Truck tailgate opens, spilling hot asphalt onto worker

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Case in Point

April 10, 2012

Truck tailgate opens, spilling hot asphalt onto worker 

The plaintiffs alleged the truck was defectively designed in that safety chains that would have prevented the tailgate from opening were not permanently affixed to the tailgate. Suit also alleged that warning labels on the truck advising of the need for the chains were illegible because of dried-on asphalt. The parties settled for $6 million. LaPera v. Gabrielli Truck Sales, Ltd.

Richard LaPera, 47, was working on a road paving project when a dump truck’s tailgate opened suddenly, causing hot asphalt to spill out. LaPera was submerged below the waist in hot asphalt for several minutes. He sustained third- and fourth-degree burns over the lower half of his body and underwent multiple debridement and skin-grafting procedures. He suffers from scarring, pain, itching, and a limited range of movement in his legs, which prevent him from sitting or standing for long periods. His past medical expenses totaled $887,000.

At the time of the incident, LaPera was earning about $40,000 annually as a laborer, but he is now permanently disabled. His past lost earnings totaled about $82,000.

LaPera and his wife sued the manufacturer and retailer of the truck, alleging that it was defectively designed in that safety chains that would have prevented the tailgate from opening were not permanently affixed to the tailgate. The plaintiffs contended that the chains were missing at the time of the incident. They also alleged that warning labels on the truck advising of the need for the chains were illegible because of dried-on asphalt.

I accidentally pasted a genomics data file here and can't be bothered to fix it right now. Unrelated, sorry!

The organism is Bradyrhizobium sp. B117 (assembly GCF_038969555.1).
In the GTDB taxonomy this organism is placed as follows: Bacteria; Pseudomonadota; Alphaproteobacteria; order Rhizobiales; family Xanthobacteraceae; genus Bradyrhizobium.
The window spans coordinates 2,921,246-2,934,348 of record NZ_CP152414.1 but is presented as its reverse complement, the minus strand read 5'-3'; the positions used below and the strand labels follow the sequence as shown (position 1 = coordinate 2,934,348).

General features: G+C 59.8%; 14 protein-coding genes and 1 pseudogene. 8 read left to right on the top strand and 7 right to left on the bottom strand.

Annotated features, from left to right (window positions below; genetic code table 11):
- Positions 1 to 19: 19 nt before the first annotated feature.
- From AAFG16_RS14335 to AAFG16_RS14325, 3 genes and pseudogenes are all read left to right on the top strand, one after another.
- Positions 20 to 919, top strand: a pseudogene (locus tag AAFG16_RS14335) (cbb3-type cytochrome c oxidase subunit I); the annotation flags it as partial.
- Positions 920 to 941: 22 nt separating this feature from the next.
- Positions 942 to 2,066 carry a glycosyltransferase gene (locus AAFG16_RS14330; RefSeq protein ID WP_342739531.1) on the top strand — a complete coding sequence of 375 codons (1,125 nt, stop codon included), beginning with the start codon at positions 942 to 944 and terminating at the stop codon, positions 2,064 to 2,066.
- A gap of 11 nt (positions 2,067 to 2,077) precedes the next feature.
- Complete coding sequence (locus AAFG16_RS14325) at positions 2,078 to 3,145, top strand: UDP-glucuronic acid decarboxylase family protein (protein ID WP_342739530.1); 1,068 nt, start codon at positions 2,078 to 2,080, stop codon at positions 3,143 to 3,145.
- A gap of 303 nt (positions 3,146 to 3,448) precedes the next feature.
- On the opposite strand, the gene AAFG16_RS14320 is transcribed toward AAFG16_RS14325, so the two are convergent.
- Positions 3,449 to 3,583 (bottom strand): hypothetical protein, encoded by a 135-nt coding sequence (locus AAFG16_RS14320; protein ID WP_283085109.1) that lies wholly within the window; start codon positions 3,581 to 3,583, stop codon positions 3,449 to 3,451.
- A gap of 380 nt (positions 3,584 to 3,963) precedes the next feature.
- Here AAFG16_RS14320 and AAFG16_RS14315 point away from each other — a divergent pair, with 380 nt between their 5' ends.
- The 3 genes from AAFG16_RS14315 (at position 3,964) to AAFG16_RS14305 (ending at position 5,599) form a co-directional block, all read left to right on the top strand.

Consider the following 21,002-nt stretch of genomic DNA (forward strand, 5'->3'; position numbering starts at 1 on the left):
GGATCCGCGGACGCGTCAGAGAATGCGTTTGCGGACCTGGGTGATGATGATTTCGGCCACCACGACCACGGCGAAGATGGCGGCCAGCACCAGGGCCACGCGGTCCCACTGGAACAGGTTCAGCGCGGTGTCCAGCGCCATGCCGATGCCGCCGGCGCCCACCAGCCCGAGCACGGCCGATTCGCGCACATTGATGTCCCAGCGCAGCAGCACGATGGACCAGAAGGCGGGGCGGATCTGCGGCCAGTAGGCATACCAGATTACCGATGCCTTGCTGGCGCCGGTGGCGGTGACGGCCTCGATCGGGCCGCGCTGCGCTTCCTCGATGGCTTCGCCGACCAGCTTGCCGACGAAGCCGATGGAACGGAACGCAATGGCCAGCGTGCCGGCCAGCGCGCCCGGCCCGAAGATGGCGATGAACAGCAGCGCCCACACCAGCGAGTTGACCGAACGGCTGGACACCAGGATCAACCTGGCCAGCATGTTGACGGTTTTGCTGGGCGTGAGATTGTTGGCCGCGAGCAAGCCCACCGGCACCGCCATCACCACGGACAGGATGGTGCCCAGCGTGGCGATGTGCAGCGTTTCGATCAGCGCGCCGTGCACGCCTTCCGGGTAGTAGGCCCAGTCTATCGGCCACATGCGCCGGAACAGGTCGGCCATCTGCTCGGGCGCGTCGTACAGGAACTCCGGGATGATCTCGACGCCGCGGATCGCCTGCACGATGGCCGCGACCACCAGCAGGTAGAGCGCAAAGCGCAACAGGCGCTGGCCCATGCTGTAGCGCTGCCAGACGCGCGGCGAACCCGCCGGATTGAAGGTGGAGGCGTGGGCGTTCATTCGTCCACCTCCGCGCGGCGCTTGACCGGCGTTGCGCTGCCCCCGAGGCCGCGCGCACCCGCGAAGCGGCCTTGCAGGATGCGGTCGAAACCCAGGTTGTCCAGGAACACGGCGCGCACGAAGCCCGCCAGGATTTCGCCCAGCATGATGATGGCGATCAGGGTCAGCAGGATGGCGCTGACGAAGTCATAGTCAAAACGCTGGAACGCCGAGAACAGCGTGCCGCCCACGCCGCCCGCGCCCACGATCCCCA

The plaintiffs did not claim future medical expenses but claimed unspecified lost future earnings.

The defendants argued that the town, which owned the truck, was aware that the safety chains were missing but failed to install them and failed to properly clean dried asphalt from the latches, which prevented the tailgate from being properly secured. The defense also asserted that the safety chains were not permanently attached when the truck was delivered to a distant seller to avoid chipping and scratching the new paint.

The parties settled for $6 million. The retailer’s insurer paid $5 million, and the manufacturer’s insurer contributed the rest. A workers’ compensation lien of about $966,000 was reduced to $638,000.

Citation: LaPera v. Gabrielli Truck Sales, Ltd., No. 20111/07 (N.Y., Nassau Co. Sup. Jan. 24, 2012).

Plaintiff counsel: AAJ member David J. Dean, New York City.

Plaintiff expert: Thomas Cocchiola, mechanical engineering, Caldwell, N.J.


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